Veterinary physiotherapists work with injured animals, or animals with movement problems, to help reduce pain and improve their health.
Salary Range: £18,500 to £65,000
You can get into this job through:
- a university course
- an apprenticeship
- specialist courses run by private training organisations
You’ll need one of the following qualifications:
- a degree in veterinary physiotherapy
- a degree in human physiotherapy, approved by the Chartered Society of Physiotherapy, and a postgraduate course in veterinary physiotherapy
- a postgraduate Advanced Certificate in Veterinary Physiotherapy through Canine and Equine Physiotherapy Training
You’ll usually need:
- 5 GCSEs at grades 9 to 4 (A* to C), or equivalent, including English, maths and science
- 2 or 3 A levels, or equivalent, including biology for a degree
- a degree in a relevant subject for postgraduate study
You can start by doing a physiotherapist degree apprenticeship. You will then complete a postgraduate award in veterinary physiotherapy.
You’ll usually need:
- 2 to 3 A levels, or equivalent, preferably including biology, for a degree apprenticeship
You could train in animal massage or animal hydrotherapy, if you do not have a degree but want to work in a related area.
You can get more details about training from the:
- Equine Massage Association
- National Association of Registered Canine Hydrotherapists
- Canine Massage Therapy Centre
Professional and industry bodies
You can join the Association of Chartered Physiotherapists in Animal Therapy for professional development and training opportunities.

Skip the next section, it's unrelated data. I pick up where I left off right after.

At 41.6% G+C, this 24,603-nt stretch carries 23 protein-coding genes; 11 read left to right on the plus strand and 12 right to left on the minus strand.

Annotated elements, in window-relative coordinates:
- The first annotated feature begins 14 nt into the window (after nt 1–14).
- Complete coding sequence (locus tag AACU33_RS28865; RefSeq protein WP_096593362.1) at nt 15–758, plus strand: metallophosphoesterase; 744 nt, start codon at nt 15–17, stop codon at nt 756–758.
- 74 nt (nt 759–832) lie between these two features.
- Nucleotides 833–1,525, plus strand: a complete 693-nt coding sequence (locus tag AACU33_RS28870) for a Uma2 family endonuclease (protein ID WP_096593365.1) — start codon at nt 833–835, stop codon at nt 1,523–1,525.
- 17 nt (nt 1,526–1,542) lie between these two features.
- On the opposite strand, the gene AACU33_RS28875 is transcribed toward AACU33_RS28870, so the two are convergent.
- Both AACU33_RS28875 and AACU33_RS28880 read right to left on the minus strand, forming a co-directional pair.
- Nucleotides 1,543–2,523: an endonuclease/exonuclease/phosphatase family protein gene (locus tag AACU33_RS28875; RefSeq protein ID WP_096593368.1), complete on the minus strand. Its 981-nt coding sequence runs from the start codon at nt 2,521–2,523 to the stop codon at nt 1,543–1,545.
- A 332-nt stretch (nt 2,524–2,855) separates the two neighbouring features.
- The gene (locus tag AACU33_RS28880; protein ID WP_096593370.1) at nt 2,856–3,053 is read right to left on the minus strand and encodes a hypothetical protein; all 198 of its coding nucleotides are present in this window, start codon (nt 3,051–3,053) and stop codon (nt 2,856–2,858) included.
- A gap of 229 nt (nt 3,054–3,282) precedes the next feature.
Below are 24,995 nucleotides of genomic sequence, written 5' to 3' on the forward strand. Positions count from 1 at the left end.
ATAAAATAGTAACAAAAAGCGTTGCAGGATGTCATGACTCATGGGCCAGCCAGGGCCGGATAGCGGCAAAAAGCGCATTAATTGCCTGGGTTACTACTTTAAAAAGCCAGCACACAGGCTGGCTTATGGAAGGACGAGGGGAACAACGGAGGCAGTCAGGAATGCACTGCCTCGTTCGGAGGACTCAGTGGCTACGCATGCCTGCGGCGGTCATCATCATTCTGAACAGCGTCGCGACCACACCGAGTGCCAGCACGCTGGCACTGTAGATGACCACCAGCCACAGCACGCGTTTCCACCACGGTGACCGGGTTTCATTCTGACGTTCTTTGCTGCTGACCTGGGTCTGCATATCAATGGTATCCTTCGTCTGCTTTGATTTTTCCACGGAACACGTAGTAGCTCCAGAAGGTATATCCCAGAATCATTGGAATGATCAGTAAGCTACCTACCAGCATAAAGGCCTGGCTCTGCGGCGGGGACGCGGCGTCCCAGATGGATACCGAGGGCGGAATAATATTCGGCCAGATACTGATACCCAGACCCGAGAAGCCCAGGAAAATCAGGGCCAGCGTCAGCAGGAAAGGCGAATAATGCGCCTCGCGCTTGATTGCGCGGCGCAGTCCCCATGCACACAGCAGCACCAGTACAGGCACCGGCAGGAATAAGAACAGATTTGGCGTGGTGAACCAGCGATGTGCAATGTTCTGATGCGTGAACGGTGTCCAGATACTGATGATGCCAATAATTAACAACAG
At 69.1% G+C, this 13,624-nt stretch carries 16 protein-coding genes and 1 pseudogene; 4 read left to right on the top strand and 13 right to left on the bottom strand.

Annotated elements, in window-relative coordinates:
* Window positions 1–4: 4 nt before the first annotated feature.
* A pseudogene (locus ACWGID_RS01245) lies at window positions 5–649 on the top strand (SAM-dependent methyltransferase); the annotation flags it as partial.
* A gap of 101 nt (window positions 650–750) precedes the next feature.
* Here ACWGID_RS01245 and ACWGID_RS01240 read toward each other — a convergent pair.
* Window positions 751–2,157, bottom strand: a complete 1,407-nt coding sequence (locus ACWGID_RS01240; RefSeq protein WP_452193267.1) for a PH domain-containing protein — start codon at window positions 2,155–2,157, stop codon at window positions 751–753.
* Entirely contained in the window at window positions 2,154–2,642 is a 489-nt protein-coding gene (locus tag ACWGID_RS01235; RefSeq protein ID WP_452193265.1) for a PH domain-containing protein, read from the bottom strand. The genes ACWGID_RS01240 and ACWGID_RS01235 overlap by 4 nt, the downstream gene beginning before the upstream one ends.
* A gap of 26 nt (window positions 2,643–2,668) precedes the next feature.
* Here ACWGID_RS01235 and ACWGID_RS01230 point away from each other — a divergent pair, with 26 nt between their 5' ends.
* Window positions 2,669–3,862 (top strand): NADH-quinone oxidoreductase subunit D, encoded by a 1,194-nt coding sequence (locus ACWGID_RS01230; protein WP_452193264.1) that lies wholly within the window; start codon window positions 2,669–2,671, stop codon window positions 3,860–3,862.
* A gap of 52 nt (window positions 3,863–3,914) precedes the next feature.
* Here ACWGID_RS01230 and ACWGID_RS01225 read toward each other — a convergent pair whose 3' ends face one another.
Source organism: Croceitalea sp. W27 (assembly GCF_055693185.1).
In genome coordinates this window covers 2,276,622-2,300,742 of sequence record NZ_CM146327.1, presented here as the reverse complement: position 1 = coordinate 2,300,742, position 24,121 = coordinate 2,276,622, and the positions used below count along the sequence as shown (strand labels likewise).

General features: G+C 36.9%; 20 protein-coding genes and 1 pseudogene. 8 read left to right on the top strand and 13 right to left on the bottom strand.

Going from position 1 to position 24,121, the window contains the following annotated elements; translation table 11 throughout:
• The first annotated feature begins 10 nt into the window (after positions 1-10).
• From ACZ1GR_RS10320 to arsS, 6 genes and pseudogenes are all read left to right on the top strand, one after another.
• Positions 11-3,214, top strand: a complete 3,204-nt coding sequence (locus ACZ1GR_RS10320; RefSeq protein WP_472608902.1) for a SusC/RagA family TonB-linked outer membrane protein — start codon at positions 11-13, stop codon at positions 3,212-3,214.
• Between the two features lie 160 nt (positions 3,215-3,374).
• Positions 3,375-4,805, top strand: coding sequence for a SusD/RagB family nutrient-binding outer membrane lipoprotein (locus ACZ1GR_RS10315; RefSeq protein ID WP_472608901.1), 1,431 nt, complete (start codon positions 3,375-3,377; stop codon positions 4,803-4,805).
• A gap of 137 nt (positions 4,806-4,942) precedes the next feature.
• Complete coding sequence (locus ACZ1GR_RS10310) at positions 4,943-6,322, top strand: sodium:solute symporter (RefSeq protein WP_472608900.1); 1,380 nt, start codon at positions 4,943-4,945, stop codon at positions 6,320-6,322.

You can find out more about becoming a veterinary physiotherapist from:
- The Association of Chartered Physiotherapists in Animal Therapy
- National Association of Veterinary Physiotherapists
- The Institute of Registered Veterinary and Animal Physiotherapists
Skills and knowledge
- sensitivity and understanding
- to enjoy working with other people
- customer service skills
- patience and the ability to remain calm in stressful situations
- analytical thinking skills
- counselling skills including active listening and a non-judgemental approach
- to be flexible and open to change
- knowledge of psychology
- to be able to carry out basic tasks on a computer or hand-held device
On a day-to-day basis you’ll be:
- planning exercise programmes
- using manual and electro-therapy methods to reduce pain and help with movement
- applying massage and hydrotherapy techniques
- giving advice on changes to animals’ environments
You could work at a veterinary practice or at a university.
Your working environment may be physically demanding.
You may need to wear a uniform.
With experience, you could become a senior physiotherapist, or a specialist physiotherapist for breathing conditions or problems affecting the nervous system.
You could also set up your own animal physiotherapy practice or move into research.